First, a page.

Examples of civil court records that remain inaccessible to the public include child abuse or neglect case information and civil commitment materials such as court-ordered rehabilitation interventions. The court also restricts access to discovery materials unless if the use of such materials would help produce admissible evidence in a court trial. In cases where individuals are requesting discovery materials for publishing its contents or general knowledge, the court will deny access to the record.
The courts can deny public access to trial records or records connected to trial preparation. However, since the constitution allows the public right of access to the records, the court will have to come up with specific facts that will keep the restricted records sealed. If the individual interested in inspecting or making copies of the record can come up with better points on why it is necessary to access the record, the court might permit them.
How Do I Obtain Civil Court Records In North Carolina?
Civil court records in North Carolina can be obtained by going to the courthouse (in person), mailing the clerk of the courthouse, or searching for them online. Before setting out to search for civil court records, interested parties should arm themselves with the necessary information such as the type of court the case was filed since each court maintains only it’s related records. And the case, docket, or index number to quickly identify the record. Individuals who are denied access to civil court records can always appeal to the court to grant them access. But before making that decision, follow up calls or emails can help get the files.
How to Access North Carolina Civil Court Records in Person
Individuals who wish to access the paper files of the record can do so by submitting a written request to the clerk of the court where the case was filed. Those who prefer electronic access can use the public access terminal located at the clerk of court’s office in any county (not necessarily where the case was filed).
How Do I Obtain Court Transcripts?
Members of the public can obtain transcripts of civil court proceedings by contacting the court reporter. This service usually comes with a fee. If the written transcript is not available, interested parties may be able to request the audio recording from the clerk of court’s office. If the recorded transcript is categorized as confidential, use this form to ask for it.
Accessing North Carolina Civil Court Records Via Mail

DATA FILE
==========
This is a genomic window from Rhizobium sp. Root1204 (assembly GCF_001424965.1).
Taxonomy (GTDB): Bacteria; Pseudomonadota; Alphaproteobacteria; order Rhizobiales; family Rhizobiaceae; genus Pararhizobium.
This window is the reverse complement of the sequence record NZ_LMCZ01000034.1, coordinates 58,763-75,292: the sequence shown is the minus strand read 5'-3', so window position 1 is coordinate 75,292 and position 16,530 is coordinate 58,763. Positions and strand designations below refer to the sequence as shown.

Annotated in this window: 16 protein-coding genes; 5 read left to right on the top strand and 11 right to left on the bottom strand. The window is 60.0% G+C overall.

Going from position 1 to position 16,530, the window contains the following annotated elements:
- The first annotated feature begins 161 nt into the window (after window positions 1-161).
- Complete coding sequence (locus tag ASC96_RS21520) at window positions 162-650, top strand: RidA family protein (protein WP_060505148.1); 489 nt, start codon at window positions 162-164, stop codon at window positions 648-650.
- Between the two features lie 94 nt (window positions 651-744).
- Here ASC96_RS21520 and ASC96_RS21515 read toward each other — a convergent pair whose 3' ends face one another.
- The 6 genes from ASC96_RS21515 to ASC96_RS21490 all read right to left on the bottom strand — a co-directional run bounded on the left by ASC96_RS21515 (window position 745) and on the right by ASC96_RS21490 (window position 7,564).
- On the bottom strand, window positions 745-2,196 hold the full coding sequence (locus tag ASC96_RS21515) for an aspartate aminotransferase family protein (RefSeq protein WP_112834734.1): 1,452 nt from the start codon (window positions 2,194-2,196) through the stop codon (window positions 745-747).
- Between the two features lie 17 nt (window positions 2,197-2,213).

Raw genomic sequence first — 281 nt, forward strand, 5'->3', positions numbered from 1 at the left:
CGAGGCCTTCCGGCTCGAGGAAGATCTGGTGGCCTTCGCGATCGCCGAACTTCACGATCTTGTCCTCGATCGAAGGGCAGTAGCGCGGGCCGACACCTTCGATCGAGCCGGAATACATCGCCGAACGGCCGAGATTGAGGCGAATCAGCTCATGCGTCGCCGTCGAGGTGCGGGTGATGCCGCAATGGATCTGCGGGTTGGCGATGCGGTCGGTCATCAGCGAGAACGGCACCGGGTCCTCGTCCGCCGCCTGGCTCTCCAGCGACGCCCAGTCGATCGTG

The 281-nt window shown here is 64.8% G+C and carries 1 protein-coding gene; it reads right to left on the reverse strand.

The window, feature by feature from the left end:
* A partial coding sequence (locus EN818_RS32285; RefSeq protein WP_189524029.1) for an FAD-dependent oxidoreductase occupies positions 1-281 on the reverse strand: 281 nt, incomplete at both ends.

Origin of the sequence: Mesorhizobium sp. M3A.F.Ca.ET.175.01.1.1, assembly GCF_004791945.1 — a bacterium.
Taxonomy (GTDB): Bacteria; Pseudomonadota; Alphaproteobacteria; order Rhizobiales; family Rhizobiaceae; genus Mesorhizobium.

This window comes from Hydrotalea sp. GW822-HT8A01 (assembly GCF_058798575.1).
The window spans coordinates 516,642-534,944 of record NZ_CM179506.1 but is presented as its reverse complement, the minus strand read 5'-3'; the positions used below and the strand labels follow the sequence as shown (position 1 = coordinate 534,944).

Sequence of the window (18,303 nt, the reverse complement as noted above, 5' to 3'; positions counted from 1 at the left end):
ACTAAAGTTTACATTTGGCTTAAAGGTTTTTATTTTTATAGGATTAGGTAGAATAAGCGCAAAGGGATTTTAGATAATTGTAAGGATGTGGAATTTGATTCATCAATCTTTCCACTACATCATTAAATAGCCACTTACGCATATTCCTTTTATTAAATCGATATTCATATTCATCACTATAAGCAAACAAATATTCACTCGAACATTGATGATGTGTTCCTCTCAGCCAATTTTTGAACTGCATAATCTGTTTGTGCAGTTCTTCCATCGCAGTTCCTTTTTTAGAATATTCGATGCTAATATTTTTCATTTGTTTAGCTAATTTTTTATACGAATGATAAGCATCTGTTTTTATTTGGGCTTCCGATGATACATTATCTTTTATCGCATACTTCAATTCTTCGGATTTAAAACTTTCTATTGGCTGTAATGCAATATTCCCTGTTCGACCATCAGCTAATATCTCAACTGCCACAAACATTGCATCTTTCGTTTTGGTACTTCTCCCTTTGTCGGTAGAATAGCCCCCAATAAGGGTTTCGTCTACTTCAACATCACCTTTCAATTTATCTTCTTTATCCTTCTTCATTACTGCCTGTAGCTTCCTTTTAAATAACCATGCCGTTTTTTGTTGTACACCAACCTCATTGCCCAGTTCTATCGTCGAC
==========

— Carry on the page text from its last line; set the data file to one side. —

Interested parties may be able to obtain records via mail by sending a request to the court's mailing address. If this option is available, the court will provide the cost implication of the files required. The North Carolina Judicial Branch maintains a list of courthouses as well as other details such as the contact directory (Clerk of Court, representatives and other court officials), jury service, civil calendar, payment information, and local rules and forms.
Assessing North Carolina Civil Court Records Online
North Carolina has no civil court records online. Interested individuals will have to visit the clerk’s office to inspect the records. However, members of the public can view opinions from the Supreme and the Court of Appeals in North Carolina on the North Carolina Court website. Interested parties can also sign up to get updates on New opinions from the courts. Searches can be conducted by date, opinion type, author, format, court type, or keyword. If none of the details are available, individuals can start browsing from the recent opinions. Aside from opinions, the N.C Court website also has a calendar of oral argument, dockets, and orders of the Court of Appeal and Supreme Court.
In addition to the above, publicly available records are accessible from some third-party websites. These websites offer the benefit of not being limited by geographical record availability and can often serve as a starting point when researching a specific or multiple records. To find a record using the search engines on these sites, interested parties must provide:
- The name of someone involved providing it is a not a juvenile
- The assumed location of the record in question such as a city, county, or state name
Third-party sites are not government-sponsored websites, and record availability may differ from official channels.
Accessing Sealed Civil Court Records
The court seals records of juvenile abuse, dependency, or neglect cases. Individuals interested in viewing the records might file a request of access to the court. If the judge approves of the application, they can be able to inspect it. Note that every sealed record can only be opened after the court issues an order directing the opening.
Are There Public Records of Alternative Dispute Resolutions In North Carolina?
North Carolina allows individuals to resolve disputes through other alternative means aside from court trials. The two ways are mediation and arbitration. The mediation route is not connected to the court system, unlike arbitration, where the court orders it. The arbitrator (third-party), does not only help to mediate but also makes the final decision after hearing the arguments of both sides and considering the evidence.